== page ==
Those of you who have never dreamed of a different world, not governed by capitalism and multinationals, where people can live in peace, sharing their goods with everyone, where there is no despotic state that imposes stupid rules with the sole intent of keeping you submissive and manipulable? A world where freedom and happiness are the true purposes of every human being, without borders, private property, violence, exploitation, social classes, where differences are a treasure instead of discrimination, where religions respect each other. Ultimately a fair world. This is what the hippies’ movement, which we call Flower Children, wanted to do. Mixed groups of people flaunting the counterculture to oppose the disastrous one proposed by the various governments. A movement with noble intentions, but which over the years has definitely lost its way degenerating into the New Age, into superficial spiritualism and in the absence of morality to end up completely denying the initial ideals.
Premises: the Beat Generation
At the end of the Second World War, the world was shaken by the incredible violence of the conflict, the use of mass destruction weapons such as the atomic bomb and the new American and Russian “colonial” politics. United States scholars, who had already met in 1944 at the Columbia University Campus, met again ten years later in San Francisco. I am talking about Ginsberg, Huncke and Kerouac who together with Burroughs and Carr devoted themselves to writing novels in which they spread their vision of the world, made by the refusal of traditional narrative values, the spiritual search, deepening the Native American religion and the Oriental ones, experimenting psychedelic drugs and sexual freedom.
The name Beat Generation was coined by Kerouac in 1948 to define the subsoil of young nonconformists from New York. The term, borrowed from the African American culture of the time, is enriched with a new meaning which is the multiple meaning of being on the beat, positive (upbeat), ecstatic (beatific).
The themes dealt with and disseminated (as well as experimented) by its members were sexual freedom, against repression and Christian conformism. Some of these authors were bisexual, homosexual, orgiastic, promiscuous or preferred interracial relationships. In addition to sex, there was a lot of talk about drugs for experimental purposes, that is, to expand limited consciousness and overcome its limits. The substances used were alcohol, marijuana, morphine, ayahuasca, LSD, peyote. Their use was intended to increase inspiration and creativity and they were also taken on during meetings with colleagues.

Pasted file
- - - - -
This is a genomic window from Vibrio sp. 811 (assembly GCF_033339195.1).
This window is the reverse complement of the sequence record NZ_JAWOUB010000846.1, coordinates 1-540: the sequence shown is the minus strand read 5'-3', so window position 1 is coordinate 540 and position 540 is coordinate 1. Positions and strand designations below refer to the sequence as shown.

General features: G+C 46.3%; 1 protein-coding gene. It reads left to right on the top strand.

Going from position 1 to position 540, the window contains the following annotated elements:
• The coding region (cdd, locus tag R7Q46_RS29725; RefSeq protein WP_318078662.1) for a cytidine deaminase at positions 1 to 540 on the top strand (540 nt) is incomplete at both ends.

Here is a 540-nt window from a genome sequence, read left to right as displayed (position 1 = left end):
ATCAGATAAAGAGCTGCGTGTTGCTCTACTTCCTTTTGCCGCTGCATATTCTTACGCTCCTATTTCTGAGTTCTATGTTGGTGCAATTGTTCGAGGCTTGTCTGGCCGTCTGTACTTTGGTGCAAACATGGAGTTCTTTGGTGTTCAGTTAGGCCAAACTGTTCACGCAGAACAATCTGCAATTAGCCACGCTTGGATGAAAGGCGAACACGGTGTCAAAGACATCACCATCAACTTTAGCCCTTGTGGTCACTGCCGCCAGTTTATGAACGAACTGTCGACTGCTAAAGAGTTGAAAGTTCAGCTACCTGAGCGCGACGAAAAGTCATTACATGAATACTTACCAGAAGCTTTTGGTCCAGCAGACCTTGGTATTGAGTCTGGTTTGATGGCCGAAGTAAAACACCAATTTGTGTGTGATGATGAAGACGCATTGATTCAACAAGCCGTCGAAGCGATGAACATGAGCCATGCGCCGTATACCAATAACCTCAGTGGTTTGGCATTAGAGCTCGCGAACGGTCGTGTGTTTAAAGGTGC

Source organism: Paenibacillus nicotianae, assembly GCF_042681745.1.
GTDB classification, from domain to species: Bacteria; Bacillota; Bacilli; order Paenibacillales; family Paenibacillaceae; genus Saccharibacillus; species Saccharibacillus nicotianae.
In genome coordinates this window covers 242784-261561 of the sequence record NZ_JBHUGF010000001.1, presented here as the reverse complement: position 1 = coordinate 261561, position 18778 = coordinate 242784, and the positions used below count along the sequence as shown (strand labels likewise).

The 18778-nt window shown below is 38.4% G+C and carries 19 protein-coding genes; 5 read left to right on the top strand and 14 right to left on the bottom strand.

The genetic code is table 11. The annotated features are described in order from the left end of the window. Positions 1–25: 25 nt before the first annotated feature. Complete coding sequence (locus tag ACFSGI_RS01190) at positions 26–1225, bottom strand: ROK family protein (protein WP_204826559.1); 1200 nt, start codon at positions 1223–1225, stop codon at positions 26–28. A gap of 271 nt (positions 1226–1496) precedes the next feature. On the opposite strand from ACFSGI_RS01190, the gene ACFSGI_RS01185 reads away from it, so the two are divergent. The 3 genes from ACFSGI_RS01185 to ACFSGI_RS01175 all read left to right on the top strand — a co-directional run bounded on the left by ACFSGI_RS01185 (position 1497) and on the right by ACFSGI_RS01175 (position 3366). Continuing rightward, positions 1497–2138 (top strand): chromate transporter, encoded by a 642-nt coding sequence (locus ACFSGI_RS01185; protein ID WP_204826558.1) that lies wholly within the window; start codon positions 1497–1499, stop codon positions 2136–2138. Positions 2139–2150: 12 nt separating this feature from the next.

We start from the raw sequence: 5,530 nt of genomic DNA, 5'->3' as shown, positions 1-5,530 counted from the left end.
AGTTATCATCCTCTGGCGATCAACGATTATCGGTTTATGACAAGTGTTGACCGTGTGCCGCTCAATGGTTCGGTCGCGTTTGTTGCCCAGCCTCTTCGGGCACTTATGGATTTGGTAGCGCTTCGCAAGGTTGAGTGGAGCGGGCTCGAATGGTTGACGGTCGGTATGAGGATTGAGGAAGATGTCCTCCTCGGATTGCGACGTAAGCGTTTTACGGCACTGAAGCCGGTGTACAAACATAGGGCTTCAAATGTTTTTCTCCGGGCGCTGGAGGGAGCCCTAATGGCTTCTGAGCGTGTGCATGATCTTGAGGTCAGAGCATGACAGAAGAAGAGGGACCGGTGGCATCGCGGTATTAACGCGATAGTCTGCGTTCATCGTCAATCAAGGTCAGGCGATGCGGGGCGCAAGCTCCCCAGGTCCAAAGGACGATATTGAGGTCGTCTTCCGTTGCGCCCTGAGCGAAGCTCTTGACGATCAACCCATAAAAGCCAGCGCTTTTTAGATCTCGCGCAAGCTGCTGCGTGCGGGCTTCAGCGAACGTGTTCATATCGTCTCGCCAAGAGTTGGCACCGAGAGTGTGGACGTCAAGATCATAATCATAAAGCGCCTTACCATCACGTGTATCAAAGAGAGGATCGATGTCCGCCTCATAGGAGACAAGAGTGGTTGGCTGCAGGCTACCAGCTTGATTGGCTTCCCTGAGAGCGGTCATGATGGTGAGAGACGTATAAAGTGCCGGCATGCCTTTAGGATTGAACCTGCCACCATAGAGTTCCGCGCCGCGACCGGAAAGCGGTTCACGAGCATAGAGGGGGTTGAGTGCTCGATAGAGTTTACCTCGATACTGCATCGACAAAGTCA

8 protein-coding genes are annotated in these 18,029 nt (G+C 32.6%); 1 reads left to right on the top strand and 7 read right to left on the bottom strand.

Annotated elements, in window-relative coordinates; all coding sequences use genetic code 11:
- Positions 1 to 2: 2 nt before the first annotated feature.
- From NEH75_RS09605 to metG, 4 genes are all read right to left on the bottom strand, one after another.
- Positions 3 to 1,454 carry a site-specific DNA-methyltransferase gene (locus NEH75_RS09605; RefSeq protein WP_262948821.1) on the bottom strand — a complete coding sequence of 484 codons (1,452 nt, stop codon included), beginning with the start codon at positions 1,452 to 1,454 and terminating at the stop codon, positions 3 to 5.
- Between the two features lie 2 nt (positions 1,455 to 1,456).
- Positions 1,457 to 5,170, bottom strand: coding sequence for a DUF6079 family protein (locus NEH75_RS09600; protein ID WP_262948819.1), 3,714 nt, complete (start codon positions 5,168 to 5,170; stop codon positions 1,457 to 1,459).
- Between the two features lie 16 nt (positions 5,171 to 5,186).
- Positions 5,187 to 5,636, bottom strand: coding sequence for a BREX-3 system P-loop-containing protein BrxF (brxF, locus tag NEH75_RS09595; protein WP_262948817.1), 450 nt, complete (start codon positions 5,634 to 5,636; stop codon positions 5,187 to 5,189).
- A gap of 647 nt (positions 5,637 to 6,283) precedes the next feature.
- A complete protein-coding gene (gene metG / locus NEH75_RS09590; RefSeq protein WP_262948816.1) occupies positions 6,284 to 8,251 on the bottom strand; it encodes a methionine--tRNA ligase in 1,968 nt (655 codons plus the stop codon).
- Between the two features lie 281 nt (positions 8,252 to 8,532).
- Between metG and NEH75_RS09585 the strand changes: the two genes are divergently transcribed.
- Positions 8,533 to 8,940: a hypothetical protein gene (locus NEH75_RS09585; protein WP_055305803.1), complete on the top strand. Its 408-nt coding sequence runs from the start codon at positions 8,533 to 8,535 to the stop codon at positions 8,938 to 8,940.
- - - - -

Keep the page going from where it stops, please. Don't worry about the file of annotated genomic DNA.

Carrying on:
The romantic streak was very important for this literary current and the reference author par excellence was William Blake. Jazz music was another fundamental component and many authors, in addition to being inspired by famous jazz musicians such as Billie Holiday, used jazz songs to describe their emotions. The authors of reference were the first American writers such as Thoreau, Waldo Emerson, Melville and Whitman. Finally, French surrealist poetry was another of the Beat Generation’s forms of inspiration. But this movement does not stop at literature: in its rejection of materialism, it is interested in Eastern spirituality, especially Taoism and Buddhism.
In conclusion, quoting Ginsberg, the highlights of the Beat Generation were:
- the sexual revolution and sexual freedom, a process that led to the emancipation of women and oppressed categories, such as black people
- liberation from censorship
- drug legalization
- the evolution of rhythm and blues into rock and roll as a high art form, with artists like The Beatles, Bob Dylan, Janis Joplin
- the spread of ecological consciousness for the safety of the planet
- opposition to the military-industrial machine civilization
- Attention to what Kerouac called a “second religiousness” developing within an advanced civilization
- Return to an appreciation of idiosyncrasy vs. state regimentation
- Respect for the land and indigenous peoples and creatures
“Put flowers in your gun”Anonimo